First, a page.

What is Conversion Rate Optimization?
Conversion rate optimization (CRO) is the process of optimizing your sponsored search ads, landing pages, and overall website design to raise your conversion rate.
In other words, the goal is for the highest possible percentage of visitors to your site to convert, or complete your desired action.
Conversion rate optimization (CRO) has become the go-to solution for online marketing performance woes.
Astronomical cost-per-click? Improve your conversion rate and it won’t matter anymore.
Unsure about your website design? Test all your ideas…and see what works!
Limited budget? You don’t have to pay for more traffic—just get more conversions from the traffic you already have.
Whatever ails your online marketing, it can be fixed with a little CRO, right?
Table of Contents
Let’s start with the numbers we’re looking to improve—Conversion Rates
- Your Total Conversions is number of people who did whatever it is defined as converting (email newsletter, made a purchase, and so on).
- To get your Conversion Rate, you divide the above total number of conversions by the number of visitors to your site.
For example, a site with 5000 visitors and 50 conversions has a conversion rate of 1%.
But how long are people spending on your site? Which pages are they visiting while there? This next set of numbers can help you to form some testable hypotheses. Looking at your Bounce and Exit Rates, as well as your Engagement Metrics, is the first step in making sense of your conversion rate.
3. Bounce Rate
Your Bounce Rate is the percentage of people who leave after viewing a single page. A high bounce rate is not a good thing–for whatever reason, people aren’t finding what they’re looking for so they leave almost immediately.
4. Exit Rate
You also have a specific Exit Rate for each page; it’s the percentage of people who leave after viewing the page. Your exit rate lets you know the last page that users view before they move on. A very high exit rate on a specific page can be a red flag.
5. Average Time on Site
An Engagement Metric, the Average Time on Site of users gives you a general idea how long people are sticking around. A high bounce rate means a low average time on site—visitors aren’t sticking around long enough to do whatever it is you want them to do.
6. Average Page Views
Similarly, Average Page Views is an Engagement Metric that tells you how many pages the average visitor through before leaving. More page views can mean engagement but also can mean a lack of clarity in your conversion funnel, if there is no conversion.
Conversion Rate Optimization Is…
- A structured and systematic approach to improving the performance of your website
- Informed by insights—specifically, analytics and user feedback
- Defined by your website’s unique objectives and needs (KPIs)
- Taking the traffic you already have and making the most of it
Conversion Rate Optimization Is Not…
- Based on guesses, hunches, or what everyone else is doing
- Driven by the highest paid person’s opinion
- About getting as many users as possible, regardless of quality or engagement
Unfortunately, conversion rate optimization isn’t quite that simple. Simply putting together a test is not enough to guarantee you a better conversion rate—in fact, according to VWO, only 1 in 7 A/B tests produce a winning result!
So, does that mean CRO isn’t all that it’s cracked up to be?
Why CRO Fails
Conversion rate optimization is an awesome way to get more conversions out of your web traffic, but only if you approach it the right way.
At Disruptive, we’ve run thousands of tests, so we’ve seen our fair share of bothamazing and not so amazing results.
After helping so many companies improve their conversion rate, it’s become clear that CRO often falls short of its potential because companies set their tests up to fail.
Of course, nobody intentionally rigs their tests to fail, but most companies fall victim to one of four CRO traps:
- No overall strategy
- Goal confusion
- Ending early
- Ignoring traffic
Each of these traps will ruin a CRO test, so it’s important to understand each trap and how to avoid it.
Fortunately, if you can steer clear of these test-killers, you can expect a much higher success rate—in our case, about 5/7 of our tests improve conversion rate (and we learn something from every test).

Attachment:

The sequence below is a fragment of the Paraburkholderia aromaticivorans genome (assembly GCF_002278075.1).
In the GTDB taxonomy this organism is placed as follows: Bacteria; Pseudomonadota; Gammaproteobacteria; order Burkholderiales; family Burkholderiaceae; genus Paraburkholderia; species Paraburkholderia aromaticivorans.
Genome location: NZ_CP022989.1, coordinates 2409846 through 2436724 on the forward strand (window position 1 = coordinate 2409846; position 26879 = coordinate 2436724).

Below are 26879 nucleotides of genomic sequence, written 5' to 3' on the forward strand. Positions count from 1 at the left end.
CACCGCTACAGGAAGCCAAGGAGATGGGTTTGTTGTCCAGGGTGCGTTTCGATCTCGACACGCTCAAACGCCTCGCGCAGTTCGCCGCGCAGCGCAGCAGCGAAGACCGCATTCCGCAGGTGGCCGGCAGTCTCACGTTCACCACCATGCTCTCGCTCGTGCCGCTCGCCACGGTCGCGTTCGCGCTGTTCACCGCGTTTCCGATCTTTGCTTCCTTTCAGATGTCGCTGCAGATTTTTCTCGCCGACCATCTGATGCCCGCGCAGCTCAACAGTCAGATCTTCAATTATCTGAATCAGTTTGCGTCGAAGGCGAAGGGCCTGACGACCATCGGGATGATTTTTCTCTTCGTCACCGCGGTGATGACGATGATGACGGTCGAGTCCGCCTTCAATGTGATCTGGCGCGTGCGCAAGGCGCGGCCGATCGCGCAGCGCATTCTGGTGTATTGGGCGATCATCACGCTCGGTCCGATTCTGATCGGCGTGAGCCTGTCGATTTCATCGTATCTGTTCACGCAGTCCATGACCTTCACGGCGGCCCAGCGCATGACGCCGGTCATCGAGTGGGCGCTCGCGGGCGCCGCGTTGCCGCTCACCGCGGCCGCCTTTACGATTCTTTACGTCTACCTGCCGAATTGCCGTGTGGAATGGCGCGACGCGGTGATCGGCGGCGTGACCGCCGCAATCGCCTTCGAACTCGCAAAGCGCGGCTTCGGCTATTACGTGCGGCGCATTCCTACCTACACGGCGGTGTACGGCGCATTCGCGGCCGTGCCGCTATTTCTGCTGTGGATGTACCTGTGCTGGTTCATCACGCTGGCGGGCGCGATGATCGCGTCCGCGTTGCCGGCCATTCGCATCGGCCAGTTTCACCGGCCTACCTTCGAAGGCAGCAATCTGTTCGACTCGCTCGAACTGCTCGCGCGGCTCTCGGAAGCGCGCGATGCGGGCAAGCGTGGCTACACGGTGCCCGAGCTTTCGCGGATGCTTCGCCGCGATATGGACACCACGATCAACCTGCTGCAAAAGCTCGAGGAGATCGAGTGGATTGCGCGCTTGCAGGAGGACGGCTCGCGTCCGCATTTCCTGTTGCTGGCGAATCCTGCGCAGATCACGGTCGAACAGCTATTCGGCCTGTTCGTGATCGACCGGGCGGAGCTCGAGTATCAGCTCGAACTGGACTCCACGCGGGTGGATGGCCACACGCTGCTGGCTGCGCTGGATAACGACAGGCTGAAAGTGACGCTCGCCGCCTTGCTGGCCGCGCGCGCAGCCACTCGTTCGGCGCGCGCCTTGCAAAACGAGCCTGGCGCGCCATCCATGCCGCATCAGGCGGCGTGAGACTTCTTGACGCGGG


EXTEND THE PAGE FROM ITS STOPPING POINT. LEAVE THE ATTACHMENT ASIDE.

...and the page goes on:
Let’s dive into the details.
A Few Key Terms…
These are concepts and ideas that will come up again and again in this guide, so now is the time to familiarize yourself with them.
Call to Action (CTA)
The primary button, link or other user interface element that asks the user to take an action that leads to (or towards) a conversion. A “Buy Now” button on Amazon.com, a “Sign Up” button on an email registration field, a “Download Now” on an app landing page are examples of different Calls to Action.
The primary pathway (or flow) of the user experience where visitors complete a conversion. On Amazon.com the funnel may be Home page > search results page > product page > checkout.
A/B or Split Testing
The testing of one version of a page or interface element against another version of the same thing. Each element is measured by its effectiveness in comparison to the other. For example, a red button measured in effectiveness to a green button. In A/B testing only one thing is tested at a time.
Multivariate Testing (MVT)
The testing of multiple variations of many different page elements in various combinations to determine the best performing elements and combinations. For example, a multivariate landing test may test many variations of the pictures, copy, and calls to action used on the page in many combinations to find the best performer.
1. No Overall Strategy
If you want to be successful at CRO, you need to look at each test as part of a bigger whole.
In general, most companies tend to look at tests in isolation. They have an idea and run a test to see if it performs better.
If it works, they cheer and switch everything to their new idea. If it fails, they assume the idea was bad and toss it.
Unfortunately, this sort of approach doesn’t teach you why a specific page was a success or a failure. That means you can’t effectively use that test to guide future CRO efforts.
Documentation—the Secret to Successful CRO
A good testing strategy ensures you learn something from every test. To do that, you need great documentation.
The problem with a haphazard approach to testing is that your tests become very difficult to track. It doesn’t take many tests before it is hard to remember what you were testing with which tests and why.
To really get the most out of your tests, it’s best to write out your strategy in advance. For example, if you want to know if a new CTA improves your conversion rate, you might put together a spreadsheet like this:
Plus, everything is thoroughly documented, so if anyone ever wonders why you made a certain choice, you’ve always got a handy reference!
A lot of testing tools will document your results, which is helpful, but if you don’t document the thinking behind the test, the results won’t do you much good.
What Approach is Best for Your Business?
Once you’ve got a plan in place for documenting and analyzing your testing results, you need to decide how you want to approach testing.